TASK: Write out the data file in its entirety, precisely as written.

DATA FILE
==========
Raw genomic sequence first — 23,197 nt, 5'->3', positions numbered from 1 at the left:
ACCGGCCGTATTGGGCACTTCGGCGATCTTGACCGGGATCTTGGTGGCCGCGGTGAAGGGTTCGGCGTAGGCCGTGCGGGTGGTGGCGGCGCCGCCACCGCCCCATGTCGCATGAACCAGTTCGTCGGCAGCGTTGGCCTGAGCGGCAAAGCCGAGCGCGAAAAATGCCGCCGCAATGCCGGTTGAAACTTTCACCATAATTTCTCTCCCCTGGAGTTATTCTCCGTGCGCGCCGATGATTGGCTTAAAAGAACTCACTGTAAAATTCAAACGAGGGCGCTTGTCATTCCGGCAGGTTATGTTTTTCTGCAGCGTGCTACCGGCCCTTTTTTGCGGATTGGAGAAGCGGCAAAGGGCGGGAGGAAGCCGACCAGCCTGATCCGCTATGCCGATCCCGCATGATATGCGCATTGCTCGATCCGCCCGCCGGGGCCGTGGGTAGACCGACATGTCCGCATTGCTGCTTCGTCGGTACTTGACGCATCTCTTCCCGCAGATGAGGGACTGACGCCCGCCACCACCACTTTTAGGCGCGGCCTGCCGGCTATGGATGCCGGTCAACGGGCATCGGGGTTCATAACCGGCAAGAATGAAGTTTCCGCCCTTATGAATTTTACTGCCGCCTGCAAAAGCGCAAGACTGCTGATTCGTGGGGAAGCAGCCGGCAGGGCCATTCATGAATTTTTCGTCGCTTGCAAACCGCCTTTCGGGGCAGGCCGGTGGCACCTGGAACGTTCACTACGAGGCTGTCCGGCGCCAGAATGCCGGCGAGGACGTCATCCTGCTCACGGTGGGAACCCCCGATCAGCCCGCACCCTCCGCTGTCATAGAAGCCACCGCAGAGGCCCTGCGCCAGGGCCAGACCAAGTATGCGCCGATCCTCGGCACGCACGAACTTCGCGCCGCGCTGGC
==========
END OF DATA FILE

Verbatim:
Raw genomic sequence first — 23,197 nt, 5'->3', positions numbered from 1 at the left:
ACCGGCCGTATTGGGCACTTCGGCGATCTTGACCGGGATCTTGGTGGCCGCGGTGAAGGGTTCGGCGTAGGCCGTGCGGGTGGTGGCGGCGCCGCCACCGCCCCATGTCGCATGAACCAGTTCGTCGGCAGCGTTGGCCTGAGCGGCAAAGCCGAGCGCGAAAAATGCCGCCGCAATGCCGGTTGAAACTTTCACCATAATTTCTCTCCCCTGGAGTTATTCTCCGTGCGCGCCGATGATTGGCTTAAAAGAACTCACTGTAAAATTCAAACGAGGGCGCTTGTCATTCCGGCAGGTTATGTTTTTCTGCAGCGTGCTACCGGCCCTTTTTTGCGGATTGGAGAAGCGGCAAAGGGCGGGAGGAAGCCGACCAGCCTGATCCGCTATGCCGATCCCGCATGATATGCGCATTGCTCGATCCGCCCGCCGGGGCCGTGGGTAGACCGACATGTCCGCATTGCTGCTTCGTCGGTACTTGACGCATCTCTTCCCGCAGATGAGGGACTGACGCCCGCCACCACCACTTTTAGGCGCGGCCTGCCGGCTATGGATGCCGGTCAACGGGCATCGGGGTTCATAACCGGCAAGAATGAAGTTTCCGCCCTTATGAATTTTACTGCCGCCTGCAAAAGCGCAAGACTGCTGATTCGTGGGGAAGCAGCCGGCAGGGCCATTCATGAATTTTTCGTCGCTTGCAAACCGCCTTTCGGGGCAGGCCGGTGGCACCTGGAACGTTCACTACGAGGCTGTCCGGCGCCAGAATGCCGGCGAGGACGTCATCCTGCTCACGGTGGGAACCCCCGATCAGCCCGCACCCTCCGCTGTCATAGAAGCCACCGCAGAGGCCCTGCGCCAGGGCCAGACCAAGTATGCGCCGATCCTCGGCACGCACGAACTTCGCGCCGCGCTGGC